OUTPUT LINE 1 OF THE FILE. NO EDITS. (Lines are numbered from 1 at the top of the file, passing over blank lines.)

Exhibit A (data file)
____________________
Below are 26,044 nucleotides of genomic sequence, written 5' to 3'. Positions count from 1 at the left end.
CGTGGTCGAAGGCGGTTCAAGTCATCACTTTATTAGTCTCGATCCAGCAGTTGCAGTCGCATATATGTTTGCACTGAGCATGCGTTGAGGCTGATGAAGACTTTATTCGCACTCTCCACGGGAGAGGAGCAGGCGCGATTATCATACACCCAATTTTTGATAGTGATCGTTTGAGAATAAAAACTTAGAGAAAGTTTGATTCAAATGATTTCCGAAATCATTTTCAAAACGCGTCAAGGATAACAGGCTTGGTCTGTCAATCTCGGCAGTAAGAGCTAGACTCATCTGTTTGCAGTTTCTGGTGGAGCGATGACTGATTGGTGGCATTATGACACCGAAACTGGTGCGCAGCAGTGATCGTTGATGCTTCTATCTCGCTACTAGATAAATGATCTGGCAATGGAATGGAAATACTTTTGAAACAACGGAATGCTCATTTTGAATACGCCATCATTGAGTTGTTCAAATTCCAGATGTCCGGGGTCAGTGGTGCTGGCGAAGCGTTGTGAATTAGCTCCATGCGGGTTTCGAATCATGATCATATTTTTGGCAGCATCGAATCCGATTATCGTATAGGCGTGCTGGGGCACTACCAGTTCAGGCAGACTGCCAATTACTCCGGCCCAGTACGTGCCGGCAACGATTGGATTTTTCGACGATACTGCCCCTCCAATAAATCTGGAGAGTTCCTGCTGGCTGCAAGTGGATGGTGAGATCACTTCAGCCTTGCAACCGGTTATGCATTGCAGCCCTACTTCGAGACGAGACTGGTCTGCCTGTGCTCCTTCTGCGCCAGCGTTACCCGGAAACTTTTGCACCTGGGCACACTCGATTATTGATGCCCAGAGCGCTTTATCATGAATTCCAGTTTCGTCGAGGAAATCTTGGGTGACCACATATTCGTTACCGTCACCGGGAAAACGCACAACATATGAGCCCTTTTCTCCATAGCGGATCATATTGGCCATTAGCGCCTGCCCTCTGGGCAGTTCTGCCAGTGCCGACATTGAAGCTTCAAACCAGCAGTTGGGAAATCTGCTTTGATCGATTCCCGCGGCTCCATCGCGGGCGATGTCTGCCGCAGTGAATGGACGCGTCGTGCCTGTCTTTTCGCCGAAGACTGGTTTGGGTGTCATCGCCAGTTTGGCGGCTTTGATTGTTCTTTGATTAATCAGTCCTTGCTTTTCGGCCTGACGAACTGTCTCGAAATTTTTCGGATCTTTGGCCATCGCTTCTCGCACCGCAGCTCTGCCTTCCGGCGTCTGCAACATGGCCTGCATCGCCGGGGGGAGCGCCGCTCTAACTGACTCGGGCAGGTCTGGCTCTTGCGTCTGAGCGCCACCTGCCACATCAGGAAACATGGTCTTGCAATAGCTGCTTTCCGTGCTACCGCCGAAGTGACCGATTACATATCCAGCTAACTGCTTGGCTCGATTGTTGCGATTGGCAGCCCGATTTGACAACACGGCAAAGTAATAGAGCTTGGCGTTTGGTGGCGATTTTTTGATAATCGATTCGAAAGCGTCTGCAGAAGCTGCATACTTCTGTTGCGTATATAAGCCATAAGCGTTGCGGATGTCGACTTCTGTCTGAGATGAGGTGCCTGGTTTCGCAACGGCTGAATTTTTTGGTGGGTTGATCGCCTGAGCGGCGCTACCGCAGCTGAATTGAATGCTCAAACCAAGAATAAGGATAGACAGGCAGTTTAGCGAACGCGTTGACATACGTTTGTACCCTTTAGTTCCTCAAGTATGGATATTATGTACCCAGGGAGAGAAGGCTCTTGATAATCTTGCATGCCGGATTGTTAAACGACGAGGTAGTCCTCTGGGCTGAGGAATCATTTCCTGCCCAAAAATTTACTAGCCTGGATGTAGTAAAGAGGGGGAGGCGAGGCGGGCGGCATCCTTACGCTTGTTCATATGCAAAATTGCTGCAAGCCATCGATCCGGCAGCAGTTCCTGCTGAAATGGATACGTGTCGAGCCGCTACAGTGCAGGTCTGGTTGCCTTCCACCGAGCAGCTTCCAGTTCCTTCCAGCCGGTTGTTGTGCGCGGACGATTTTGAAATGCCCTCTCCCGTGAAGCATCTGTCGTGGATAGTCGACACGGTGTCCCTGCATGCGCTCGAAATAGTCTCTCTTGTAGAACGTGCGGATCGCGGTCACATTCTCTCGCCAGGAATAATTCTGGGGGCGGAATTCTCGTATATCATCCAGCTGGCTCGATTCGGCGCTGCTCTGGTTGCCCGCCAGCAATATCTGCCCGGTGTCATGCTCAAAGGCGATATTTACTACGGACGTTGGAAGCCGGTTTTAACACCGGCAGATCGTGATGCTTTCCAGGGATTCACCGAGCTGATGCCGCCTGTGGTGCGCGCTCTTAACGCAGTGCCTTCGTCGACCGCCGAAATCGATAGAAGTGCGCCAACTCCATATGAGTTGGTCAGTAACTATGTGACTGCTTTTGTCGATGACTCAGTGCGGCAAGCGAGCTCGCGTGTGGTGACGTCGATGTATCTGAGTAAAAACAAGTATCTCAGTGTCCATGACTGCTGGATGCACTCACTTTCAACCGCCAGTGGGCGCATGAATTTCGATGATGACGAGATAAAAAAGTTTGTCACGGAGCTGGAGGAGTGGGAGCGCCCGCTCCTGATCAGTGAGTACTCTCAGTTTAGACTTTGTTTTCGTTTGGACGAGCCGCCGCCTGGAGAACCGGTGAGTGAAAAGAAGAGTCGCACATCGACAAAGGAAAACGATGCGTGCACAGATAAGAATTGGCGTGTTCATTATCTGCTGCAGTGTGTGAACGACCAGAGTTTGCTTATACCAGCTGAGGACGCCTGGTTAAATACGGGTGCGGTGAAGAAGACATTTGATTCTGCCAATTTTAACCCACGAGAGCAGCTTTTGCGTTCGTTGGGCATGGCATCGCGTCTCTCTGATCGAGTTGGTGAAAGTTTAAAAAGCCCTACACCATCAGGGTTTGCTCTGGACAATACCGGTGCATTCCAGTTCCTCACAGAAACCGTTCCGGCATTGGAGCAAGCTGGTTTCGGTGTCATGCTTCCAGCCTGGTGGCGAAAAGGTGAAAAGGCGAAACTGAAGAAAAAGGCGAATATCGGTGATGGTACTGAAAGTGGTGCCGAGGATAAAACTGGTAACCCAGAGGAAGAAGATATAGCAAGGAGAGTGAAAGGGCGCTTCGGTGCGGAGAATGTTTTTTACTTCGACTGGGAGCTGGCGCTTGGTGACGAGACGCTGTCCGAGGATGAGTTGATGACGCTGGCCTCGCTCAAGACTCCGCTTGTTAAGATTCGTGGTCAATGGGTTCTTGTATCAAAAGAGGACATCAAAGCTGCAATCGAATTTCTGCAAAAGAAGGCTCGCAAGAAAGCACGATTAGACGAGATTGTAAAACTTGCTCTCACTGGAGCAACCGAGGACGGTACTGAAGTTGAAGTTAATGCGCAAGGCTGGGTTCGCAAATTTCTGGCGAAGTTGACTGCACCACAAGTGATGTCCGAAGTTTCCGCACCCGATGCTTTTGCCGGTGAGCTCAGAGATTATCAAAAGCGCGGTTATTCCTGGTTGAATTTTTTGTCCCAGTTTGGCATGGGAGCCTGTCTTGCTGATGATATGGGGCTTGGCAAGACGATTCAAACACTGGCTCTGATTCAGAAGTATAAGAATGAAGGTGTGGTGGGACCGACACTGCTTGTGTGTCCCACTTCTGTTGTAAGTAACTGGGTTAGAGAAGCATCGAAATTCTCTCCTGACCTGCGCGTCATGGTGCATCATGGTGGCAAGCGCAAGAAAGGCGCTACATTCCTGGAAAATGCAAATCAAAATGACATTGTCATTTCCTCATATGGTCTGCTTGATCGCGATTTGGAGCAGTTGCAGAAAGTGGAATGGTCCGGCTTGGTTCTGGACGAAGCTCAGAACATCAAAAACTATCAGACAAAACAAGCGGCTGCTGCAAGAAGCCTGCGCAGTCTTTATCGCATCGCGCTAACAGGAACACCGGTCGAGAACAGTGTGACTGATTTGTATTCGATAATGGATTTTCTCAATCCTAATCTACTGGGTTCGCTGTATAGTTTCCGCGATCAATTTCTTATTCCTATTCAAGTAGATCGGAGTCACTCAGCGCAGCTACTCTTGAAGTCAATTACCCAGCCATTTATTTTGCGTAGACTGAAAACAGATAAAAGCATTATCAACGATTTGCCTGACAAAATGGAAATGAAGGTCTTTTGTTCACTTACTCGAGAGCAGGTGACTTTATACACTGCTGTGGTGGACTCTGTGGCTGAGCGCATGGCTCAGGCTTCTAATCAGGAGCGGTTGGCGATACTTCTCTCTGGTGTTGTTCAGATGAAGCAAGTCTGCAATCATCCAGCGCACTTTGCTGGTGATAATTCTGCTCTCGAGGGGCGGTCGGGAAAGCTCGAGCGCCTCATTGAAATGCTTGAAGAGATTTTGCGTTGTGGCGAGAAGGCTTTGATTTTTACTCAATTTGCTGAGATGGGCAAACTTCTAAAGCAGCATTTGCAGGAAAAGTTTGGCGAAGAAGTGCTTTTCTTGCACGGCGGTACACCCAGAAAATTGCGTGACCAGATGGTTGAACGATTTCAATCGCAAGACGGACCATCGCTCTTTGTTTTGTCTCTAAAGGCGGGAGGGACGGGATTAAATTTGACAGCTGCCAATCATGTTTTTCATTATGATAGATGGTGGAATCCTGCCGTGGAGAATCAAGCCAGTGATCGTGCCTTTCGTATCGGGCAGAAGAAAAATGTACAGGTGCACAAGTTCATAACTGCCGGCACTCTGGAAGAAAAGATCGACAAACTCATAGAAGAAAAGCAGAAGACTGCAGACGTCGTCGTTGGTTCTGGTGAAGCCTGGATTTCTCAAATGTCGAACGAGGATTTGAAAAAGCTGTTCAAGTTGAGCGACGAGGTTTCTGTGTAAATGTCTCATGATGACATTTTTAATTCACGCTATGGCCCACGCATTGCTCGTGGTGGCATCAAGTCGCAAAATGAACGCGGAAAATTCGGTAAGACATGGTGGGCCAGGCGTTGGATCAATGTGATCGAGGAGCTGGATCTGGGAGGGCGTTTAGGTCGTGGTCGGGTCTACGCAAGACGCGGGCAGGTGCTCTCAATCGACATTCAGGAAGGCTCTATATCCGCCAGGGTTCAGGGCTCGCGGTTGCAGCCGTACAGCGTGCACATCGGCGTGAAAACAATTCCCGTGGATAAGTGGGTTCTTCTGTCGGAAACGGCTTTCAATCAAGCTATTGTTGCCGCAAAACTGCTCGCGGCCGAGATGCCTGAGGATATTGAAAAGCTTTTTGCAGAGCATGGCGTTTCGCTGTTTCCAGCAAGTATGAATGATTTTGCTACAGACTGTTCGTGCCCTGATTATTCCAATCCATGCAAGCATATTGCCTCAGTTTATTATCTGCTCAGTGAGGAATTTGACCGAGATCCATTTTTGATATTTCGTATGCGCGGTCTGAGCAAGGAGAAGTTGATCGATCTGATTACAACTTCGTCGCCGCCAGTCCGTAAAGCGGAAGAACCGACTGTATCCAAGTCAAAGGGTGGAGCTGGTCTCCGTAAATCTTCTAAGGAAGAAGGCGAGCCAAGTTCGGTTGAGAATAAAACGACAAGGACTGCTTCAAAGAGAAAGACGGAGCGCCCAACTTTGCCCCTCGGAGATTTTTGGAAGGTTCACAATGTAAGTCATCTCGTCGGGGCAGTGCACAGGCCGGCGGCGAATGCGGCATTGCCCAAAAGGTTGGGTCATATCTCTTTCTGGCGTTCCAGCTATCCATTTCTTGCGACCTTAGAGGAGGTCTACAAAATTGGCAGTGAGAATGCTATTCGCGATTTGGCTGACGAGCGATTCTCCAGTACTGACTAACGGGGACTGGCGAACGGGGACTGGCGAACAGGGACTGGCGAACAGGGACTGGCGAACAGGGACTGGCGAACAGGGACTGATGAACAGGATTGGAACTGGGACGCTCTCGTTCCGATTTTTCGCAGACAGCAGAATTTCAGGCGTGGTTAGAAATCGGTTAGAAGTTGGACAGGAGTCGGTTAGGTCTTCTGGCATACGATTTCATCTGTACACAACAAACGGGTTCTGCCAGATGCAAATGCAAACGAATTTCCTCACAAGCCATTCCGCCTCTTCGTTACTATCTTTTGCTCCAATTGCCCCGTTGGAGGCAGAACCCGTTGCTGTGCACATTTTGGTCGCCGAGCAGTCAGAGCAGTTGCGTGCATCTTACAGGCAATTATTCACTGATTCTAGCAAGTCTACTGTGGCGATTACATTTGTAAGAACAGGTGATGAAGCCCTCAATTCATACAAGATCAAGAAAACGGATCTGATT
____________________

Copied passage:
Below are 26,044 nucleotides of genomic sequence, written 5' to 3'. Positions count from 1 at the left end.